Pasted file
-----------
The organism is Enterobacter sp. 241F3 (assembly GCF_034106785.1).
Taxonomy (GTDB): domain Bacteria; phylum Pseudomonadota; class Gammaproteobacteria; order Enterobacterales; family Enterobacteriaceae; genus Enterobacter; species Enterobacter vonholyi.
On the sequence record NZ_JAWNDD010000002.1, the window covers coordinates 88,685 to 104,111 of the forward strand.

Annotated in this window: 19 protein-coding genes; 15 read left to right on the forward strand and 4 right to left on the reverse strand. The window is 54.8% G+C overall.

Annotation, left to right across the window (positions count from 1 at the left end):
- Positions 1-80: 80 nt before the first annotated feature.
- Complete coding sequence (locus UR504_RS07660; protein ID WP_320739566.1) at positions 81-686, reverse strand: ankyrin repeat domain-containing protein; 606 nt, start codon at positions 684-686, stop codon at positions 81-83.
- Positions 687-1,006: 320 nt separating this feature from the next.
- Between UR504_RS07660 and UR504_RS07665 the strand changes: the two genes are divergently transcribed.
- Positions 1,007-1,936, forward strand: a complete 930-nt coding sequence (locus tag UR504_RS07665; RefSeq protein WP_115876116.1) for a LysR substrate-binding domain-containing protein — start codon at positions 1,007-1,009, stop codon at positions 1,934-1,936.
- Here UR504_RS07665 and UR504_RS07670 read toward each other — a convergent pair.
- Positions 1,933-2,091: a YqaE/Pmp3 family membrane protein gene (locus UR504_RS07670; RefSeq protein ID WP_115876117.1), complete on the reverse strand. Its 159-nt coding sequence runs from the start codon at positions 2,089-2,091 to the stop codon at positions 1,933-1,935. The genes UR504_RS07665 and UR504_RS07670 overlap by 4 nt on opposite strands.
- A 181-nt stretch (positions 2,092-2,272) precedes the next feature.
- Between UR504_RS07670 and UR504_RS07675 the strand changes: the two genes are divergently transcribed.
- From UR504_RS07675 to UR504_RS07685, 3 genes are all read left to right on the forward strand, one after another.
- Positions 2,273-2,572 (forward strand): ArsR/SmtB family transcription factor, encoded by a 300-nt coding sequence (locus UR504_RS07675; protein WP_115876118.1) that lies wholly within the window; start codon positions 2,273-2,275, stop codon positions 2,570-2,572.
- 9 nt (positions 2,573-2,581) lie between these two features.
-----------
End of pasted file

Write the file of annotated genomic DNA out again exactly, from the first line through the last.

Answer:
The organism is Enterobacter sp. 241F3 (assembly GCF_034106785.1).
Taxonomy (GTDB): domain Bacteria; phylum Pseudomonadota; class Gammaproteobacteria; order Enterobacterales; family Enterobacteriaceae; genus Enterobacter; species Enterobacter vonholyi.
On the sequence record NZ_JAWNDD010000002.1, the window covers coordinates 88,685 to 104,111 of the forward strand.

Annotated in this window: 19 protein-coding genes; 15 read left to right on the forward strand and 4 right to left on the reverse strand. The window is 54.8% G+C overall.

Annotation, left to right across the window (positions count from 1 at the left end):
- Positions 1-80: 80 nt before the first annotated feature.
- Complete coding sequence (locus UR504_RS07660; protein ID WP_320739566.1) at positions 81-686, reverse strand: ankyrin repeat domain-containing protein; 606 nt, start codon at positions 684-686, stop codon at positions 81-83.
- Positions 687-1,006: 320 nt separating this feature from the next.
- Between UR504_RS07660 and UR504_RS07665 the strand changes: the two genes are divergently transcribed.
- Positions 1,007-1,936, forward strand: a complete 930-nt coding sequence (locus tag UR504_RS07665; RefSeq protein WP_115876116.1) for a LysR substrate-binding domain-containing protein — start codon at positions 1,007-1,009, stop codon at positions 1,934-1,936.
- Here UR504_RS07665 and UR504_RS07670 read toward each other — a convergent pair.
- Positions 1,933-2,091: a YqaE/Pmp3 family membrane protein gene (locus UR504_RS07670; RefSeq protein ID WP_115876117.1), complete on the reverse strand. Its 159-nt coding sequence runs from the start codon at positions 2,089-2,091 to the stop codon at positions 1,933-1,935. The genes UR504_RS07665 and UR504_RS07670 overlap by 4 nt on opposite strands.
- A 181-nt stretch (positions 2,092-2,272) precedes the next feature.
- Between UR504_RS07670 and UR504_RS07675 the strand changes: the two genes are divergently transcribed.
- From UR504_RS07675 to UR504_RS07685, 3 genes are all read left to right on the forward strand, one after another.
- Positions 2,273-2,572 (forward strand): ArsR/SmtB family transcription factor, encoded by a 300-nt coding sequence (locus UR504_RS07675; protein WP_115876118.1) that lies wholly within the window; start codon positions 2,273-2,275, stop codon positions 2,570-2,572.
- 9 nt (positions 2,573-2,581) lie between these two features.